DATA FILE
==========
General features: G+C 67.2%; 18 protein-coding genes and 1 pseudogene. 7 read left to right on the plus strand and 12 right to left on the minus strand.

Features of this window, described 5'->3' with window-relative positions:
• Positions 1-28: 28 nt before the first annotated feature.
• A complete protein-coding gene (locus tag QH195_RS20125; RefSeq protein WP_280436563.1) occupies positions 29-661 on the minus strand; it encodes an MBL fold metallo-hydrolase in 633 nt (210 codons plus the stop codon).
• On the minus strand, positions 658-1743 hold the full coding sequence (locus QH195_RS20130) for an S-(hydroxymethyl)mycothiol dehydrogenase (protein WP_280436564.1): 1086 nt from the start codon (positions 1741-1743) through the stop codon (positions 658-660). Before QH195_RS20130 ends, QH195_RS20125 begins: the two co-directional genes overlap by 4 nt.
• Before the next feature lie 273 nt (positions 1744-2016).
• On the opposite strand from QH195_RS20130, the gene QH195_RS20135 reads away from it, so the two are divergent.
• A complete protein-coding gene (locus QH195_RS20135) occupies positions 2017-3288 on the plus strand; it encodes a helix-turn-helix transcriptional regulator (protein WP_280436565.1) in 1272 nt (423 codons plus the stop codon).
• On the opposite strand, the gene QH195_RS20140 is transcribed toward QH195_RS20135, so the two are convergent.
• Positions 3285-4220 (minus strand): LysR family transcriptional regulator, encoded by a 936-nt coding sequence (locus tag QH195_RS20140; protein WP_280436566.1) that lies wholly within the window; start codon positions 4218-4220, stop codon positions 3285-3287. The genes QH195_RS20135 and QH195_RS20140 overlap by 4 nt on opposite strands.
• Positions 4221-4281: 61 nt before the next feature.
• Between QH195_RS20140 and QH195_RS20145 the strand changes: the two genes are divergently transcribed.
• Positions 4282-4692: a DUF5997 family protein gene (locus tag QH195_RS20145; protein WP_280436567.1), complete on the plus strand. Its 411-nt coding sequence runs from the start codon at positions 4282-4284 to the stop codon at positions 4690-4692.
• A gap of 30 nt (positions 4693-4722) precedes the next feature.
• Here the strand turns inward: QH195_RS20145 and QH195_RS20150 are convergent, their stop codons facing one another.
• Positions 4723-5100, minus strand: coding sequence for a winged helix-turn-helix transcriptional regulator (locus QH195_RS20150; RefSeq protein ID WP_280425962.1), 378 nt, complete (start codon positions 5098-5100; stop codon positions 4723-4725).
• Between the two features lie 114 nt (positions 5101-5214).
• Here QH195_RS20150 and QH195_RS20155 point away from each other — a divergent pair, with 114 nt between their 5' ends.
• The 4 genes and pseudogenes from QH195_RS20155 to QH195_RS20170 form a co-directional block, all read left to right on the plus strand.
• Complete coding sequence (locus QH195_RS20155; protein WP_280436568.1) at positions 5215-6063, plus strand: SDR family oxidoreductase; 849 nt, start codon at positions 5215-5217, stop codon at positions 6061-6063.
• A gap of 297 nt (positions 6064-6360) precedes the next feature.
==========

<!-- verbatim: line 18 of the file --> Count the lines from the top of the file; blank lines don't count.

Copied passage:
• Here QH195_RS20150 and QH195_RS20155 point away from each other — a divergent pair, with 114 nt between their 5' ends.